by: Cara Meixner
As faculty, each of us cultivates an area of expertise. Specialists in a field or fields of inquiry, we are paid, promoted, and (too often) critiqued for knowing a lot about a little. The very process of earning a PhD exacerbates this status, and it isn’t uncommon for the “freshly-minted” varietal to confess the sacrifices they have made in exchange for the doctorate. While I would likely do the same all over again, I cannot, for instance, reclaim years void of earnest, novice inquiry into world affairs, politics, pop culture, and – yes – the New York Times Bestseller list. The more expertise I grew in my discipline, the more ignorant I became of happenstances outside of the social sciences.
Members of the academic community cultivate the ever-elusive “expertise” through research, scholarly inquiry, teaching, advising, and more (dare I mention doctoral comps?). An other-proclaimed “expert” methodologist in qualitative and mixed methods inquiry, I find that very status subject to its own critique – and another blog post. We work tirelessly to till our expertise areas, predominately through our contributions to the intersected milieus of scholarship and research. Therein, we share a disciplinary culture within which norms, mores, rhetoric, and philosophies are bred and deconstructed.
Our expertise is also reflected in our teaching and in the means through which our students learn and grow in the coeducational context. I may possess expertise, but if I cannot bring the material to life and inspire the flourishing of nimble minds, am I really expert? Many would argue that experts are the best instructors. Not the case, notes author and psychologist Therese Huston (2009): “Evidence from cognitive science, organizational behavior, and educational psychology suggests that experts are not always the best teachers. If you’ve ever had a brilliant professor drone on at the chalkboard about something no one understands, then perhaps you’re not surprised” (p. 45).
As it stands, the more expert we become in our subject matter, the less efficacious we are at estimating time on task, predicting novice students’ performance, and motivating students to learn (Huston, 2009). Content experts often live in a world of advanced abstractions when many of our students, particularly those who are novice to the subject matter, require cognitive scaffolding – a structure that helps get them move from the concrete (e.g., foundational exploration) to the abstract (e.g., synthesis and application). Huston paraphrases two empirical findings in her text; one, students taught by content experts make more mistakes on problem sets than those taught by content novices (i.e., individuals who are also in the process of learning the material). Second, learners rank content novices above experts in the teaching of problem-solving skills.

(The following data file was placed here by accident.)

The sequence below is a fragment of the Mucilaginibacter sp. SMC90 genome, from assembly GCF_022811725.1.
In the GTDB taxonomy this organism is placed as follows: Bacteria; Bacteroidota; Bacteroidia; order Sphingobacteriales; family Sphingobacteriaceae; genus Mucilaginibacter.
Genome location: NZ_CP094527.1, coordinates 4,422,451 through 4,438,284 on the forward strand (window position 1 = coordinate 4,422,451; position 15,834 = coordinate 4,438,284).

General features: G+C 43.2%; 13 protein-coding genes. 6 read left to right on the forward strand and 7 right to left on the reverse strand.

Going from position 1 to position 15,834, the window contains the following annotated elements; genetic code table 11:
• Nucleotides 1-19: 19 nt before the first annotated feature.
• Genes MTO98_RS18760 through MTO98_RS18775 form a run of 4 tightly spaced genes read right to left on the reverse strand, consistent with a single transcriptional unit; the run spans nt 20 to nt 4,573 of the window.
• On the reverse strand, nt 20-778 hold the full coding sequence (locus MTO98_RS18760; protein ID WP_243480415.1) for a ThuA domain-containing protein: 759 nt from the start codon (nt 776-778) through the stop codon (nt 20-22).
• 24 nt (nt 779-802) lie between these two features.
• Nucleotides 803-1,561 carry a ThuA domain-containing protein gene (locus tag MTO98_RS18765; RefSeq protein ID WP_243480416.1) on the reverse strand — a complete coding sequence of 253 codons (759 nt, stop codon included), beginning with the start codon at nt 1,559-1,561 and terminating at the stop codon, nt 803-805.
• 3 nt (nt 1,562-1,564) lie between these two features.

Initially, I balked at the findings; that is, until I found that they are well supported by the literature. Still, I found myself pondering the enigma of “expertise” until one day, in the fifth week of a beginner’s yoga class, a probing thought entered my mind as I inhabited full novice status on that mat. The backstory is as such: this was my third “try” at yoga. Prior to the current foray, I had attempted yoga on several occasions. My first stab, no pun intended, ended in abject physical pain. The teacher, who had been leading classes for more than a decade and had written “the” book on some style of yoga I cannot pronounce, taught yoga in a “watch me-then follow- all while I talk to you in Sanskrit” manner. Her poses were elegant and swan-like; when I attempted mimicry, I fell on my side, landing hard on my hip. Merely watching her was enough learning; copying her was my own disgrace.
A few years later, I tried yoga again, this time with a friend. The instructor ran the studio like a boot camp. Breathe, breathe, breeeaaaathe, she chanted in raspy harmony. Within 10 minutes, I was breathing on the edge of hyperventilation and I couldn’t hold a pose. Blue in the face, I nearly passed out in downward-facing dog.
Not one to give up, I resolved to give yoga another “go” in 2011. This time, it was as if I’d entered another universe… a learning space completely unlike what I had experienced prior. Having recently completed a yoga certification, my instructor instructed us with an air of empathy and positive regard. Applying metaphor and a hands-on approach, she guided us on how breathe before introducing even the most basic poses. Attuned to each of her learners, she taught us yoga by engaging us in the very elements my past teachers had neglected – how and why we breathe in yoga, how and why we time our breaths with poses, and so much more. And having just learned “yoga teaching” she was profoundly aware of the gaps, bottlenecks, and tough spots that novice learners experience.
The parallel process of learning something from a novice instructor while teaching novice learners from my “expert” status has been transformative. Often, we become so expert at something – tying our shoes for instance – that it becomes almost instinctual. I take for granted, for instance, my ability to understand and differentiate methodological concepts like induction, deduction, and abduction. Droning on to my students about their relevance would induce 30+ “trout” looks – quite similar to the fish face I donned in that first yoga class. To teach these concepts well, I have to recall in my mind’s eye what happened when I was learning research design, no matter how easy or hard that process was for me. And if it was easy for me, I remind myself of yoga: some individuals have natural gifts while others, like me in the yoga studio, require a bit more help to get from step 1 to step 10.